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Published in Print: September 26, 2001, as New Reports Debate Ariz. Tuition Tax Credits

New Reports Debate Ariz. Tuition Tax Credits

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Two Washington groups on opposite sides of the battle over public financing for private schooling released dueling reports last week on Arizona's 4-year-old tuition-tax-credit program.

The Cato Institute, a Washington-based free-market think tank, praised the program for "giving parents choices" about where to send their children to school and saving taxpayer dollars at the same time. On the other end of the political spectrum, the People for the American Way Foundation, a liberal watchdog organization, also in Washington, called the initiative "a model to avoid" that is "seriously undermining public education."

The arguments may sound familiar to those who have followed the debate over private school vouchers. But with that concept mired in legal and political fights at the federal level, tax credits may be the next flash point.

"Voucher proponents have made it clear themselves that this is the next battlefield [because] vouchers have not done well in the polls, and they have not done well in the courts," said Dwight R. Holmes, the education policy manger for the People for the American Way Foundation and an author of the group's report on the Arizona tax credit. "Our case is, this is public money, and any time the state gives a tax credit, they are, in fact, reallocating public money—money that could have gone to help schools in high-poverty areas."

Supporters of school choice acknowledge that they see some attractive qualities in Arizona's program that are missing from the voucher idea.

"I think that for people who are concerned that vouchers might one day lead to more government intrusion into private schools, the tax credit really is a great way to help kids without increasing the potential for government regulation," said Carrie Lips, the author of the Cato Institute report.

Help for the Poor?

Arizona policymakers created the $500 tax credit in 1997 for contributions to organizations that give students scholarships to attend private and religious-based elementary and secondary schools.

The policy immediately faced legal challenges, and teachers' unions and other opponents urged the U.S. Supreme Court to review the Arizona Supreme Court's ruling that the program did not violate federal or state constitutional prohibitions against government aid to religion. The high court declined to take up the appeal. ("High Court Leaves Tuition-Tax-Credit Ruling in Place," Oct. 13, 1999.)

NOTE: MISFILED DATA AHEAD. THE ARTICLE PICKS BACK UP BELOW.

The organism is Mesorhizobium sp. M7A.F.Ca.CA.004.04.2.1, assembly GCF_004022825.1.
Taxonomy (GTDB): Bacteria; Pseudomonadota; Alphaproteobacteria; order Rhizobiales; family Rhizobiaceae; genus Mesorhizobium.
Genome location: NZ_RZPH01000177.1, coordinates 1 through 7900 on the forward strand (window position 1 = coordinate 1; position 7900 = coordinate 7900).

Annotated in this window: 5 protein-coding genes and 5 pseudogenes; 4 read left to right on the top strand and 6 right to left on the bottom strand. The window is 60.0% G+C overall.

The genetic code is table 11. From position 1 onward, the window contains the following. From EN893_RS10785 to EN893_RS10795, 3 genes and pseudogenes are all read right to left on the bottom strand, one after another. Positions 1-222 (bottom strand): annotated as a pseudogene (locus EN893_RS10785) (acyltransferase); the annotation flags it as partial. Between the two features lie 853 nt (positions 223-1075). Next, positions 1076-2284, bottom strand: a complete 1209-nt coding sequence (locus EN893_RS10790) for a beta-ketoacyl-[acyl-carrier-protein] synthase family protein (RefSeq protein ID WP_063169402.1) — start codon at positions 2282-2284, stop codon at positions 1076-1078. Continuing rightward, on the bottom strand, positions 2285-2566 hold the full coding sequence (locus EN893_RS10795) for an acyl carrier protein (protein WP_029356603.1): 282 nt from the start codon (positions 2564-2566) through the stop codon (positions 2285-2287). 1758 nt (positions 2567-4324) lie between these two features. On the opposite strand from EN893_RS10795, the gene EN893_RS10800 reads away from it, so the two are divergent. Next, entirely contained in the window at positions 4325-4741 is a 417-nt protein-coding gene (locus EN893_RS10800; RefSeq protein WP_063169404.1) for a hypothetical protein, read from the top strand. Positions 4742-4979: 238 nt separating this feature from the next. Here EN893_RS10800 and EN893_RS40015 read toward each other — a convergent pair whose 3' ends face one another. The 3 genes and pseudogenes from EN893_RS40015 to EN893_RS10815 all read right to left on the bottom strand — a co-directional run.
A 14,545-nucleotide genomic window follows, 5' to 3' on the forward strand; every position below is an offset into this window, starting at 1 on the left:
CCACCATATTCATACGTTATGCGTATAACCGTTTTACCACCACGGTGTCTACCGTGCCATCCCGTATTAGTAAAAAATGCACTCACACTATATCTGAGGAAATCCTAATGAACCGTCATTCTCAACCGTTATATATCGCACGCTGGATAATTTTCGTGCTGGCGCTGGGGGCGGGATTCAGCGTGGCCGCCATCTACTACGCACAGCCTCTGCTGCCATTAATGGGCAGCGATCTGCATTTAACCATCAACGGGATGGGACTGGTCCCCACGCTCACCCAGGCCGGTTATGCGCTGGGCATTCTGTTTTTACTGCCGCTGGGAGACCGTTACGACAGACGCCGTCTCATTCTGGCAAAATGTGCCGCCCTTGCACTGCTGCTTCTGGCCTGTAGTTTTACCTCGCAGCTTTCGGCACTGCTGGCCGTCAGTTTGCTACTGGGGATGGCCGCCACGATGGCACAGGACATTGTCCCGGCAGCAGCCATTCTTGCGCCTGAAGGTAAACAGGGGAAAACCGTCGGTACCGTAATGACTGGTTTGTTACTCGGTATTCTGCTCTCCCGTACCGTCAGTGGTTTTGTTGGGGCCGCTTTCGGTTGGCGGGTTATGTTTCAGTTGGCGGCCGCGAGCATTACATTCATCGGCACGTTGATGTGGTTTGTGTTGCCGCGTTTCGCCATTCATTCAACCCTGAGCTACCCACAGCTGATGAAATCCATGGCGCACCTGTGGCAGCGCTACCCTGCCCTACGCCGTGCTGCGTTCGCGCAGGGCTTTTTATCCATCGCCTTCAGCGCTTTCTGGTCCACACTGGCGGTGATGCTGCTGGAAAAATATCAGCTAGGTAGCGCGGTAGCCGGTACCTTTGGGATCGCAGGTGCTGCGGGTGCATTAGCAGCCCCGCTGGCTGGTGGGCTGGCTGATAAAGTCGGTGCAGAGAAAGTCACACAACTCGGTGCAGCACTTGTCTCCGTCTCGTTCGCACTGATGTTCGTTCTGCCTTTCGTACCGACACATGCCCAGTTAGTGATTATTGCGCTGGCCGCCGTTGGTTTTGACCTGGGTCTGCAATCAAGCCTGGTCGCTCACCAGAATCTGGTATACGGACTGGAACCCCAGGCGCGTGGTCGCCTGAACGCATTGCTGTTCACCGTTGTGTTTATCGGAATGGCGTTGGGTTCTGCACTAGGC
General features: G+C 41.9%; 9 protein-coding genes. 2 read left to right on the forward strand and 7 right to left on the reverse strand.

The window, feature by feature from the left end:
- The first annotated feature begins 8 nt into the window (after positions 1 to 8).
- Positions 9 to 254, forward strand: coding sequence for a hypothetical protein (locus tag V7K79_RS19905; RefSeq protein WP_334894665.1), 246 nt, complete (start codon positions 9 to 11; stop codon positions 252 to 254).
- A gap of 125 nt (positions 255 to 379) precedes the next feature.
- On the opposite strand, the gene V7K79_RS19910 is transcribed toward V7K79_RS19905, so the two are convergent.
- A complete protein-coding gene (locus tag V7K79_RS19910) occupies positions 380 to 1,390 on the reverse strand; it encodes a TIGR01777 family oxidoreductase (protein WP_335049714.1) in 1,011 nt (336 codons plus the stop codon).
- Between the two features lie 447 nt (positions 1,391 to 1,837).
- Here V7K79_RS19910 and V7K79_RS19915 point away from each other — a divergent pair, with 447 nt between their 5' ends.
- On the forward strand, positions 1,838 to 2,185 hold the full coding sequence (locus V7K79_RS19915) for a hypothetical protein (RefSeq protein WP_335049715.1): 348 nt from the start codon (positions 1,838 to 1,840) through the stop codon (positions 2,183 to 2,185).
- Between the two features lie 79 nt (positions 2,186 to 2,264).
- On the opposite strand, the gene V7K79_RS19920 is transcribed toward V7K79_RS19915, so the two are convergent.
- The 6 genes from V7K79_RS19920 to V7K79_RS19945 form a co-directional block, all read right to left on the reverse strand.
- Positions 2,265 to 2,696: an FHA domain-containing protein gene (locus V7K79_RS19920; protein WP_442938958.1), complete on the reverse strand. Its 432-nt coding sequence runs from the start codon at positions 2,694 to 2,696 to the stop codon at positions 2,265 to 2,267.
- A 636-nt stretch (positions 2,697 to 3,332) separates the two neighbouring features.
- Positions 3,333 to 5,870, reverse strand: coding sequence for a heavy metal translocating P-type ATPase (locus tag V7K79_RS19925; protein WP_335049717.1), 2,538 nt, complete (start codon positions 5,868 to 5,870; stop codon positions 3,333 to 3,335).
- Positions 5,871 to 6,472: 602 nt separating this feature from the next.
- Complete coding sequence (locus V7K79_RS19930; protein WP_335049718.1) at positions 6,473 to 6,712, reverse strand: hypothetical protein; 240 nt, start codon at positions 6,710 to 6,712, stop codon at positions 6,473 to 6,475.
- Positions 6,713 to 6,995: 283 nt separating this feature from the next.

From 1998 to 2000, Arizona's tax credit generated roughly $32 million for more than 30 scholarship organizations, according to state data. That money, in turn, subsidized 19,000 scholarships.

The Cato Institute contends the scholarships are "overwhelmingly" directed to the poor. At the same time, however, the group's report acknowledges that scholarship organizations may have different definitions of low-income families, and it concedes there is no breakdown of scholarship recipients' income.

Critics like the People for the American Way Foundation charge that children of middle- and upper-class families—not the poor—benefit most under the Arizona tax-credit program. The law does not specify that scholarships be based on need, and many of the awards are too small to help impoverished families afford the tuition at most private schools, Mr. Holmes argued.

Moreover, the tuition organizations "say the first priority on their list is kids already in private schools," he contended. "The fact that they're already in a private school leads to the conclusion that their families can afford the tuition."

Supporters are hoping the program's reach will broaden in time to include more needy public school students. Cato estimates that by 2015, the scholarship credit will be raising $58 million a year in Arizona, underwriting at least 35,000 scholarships annually, and helping a minimum of 11,000 public school students attend private or religious institutions.

In the meantime, Ms. Lips said, the program is still doing well. "I think a lot of people hope this eventually helps people who don't have the finances to send their children to private schools, but I certainly don't think it's a failure to give people already paying for public schools with their taxes a little help paying for private schooling for their own children."

Vol. 21, Issue 4, Page 6

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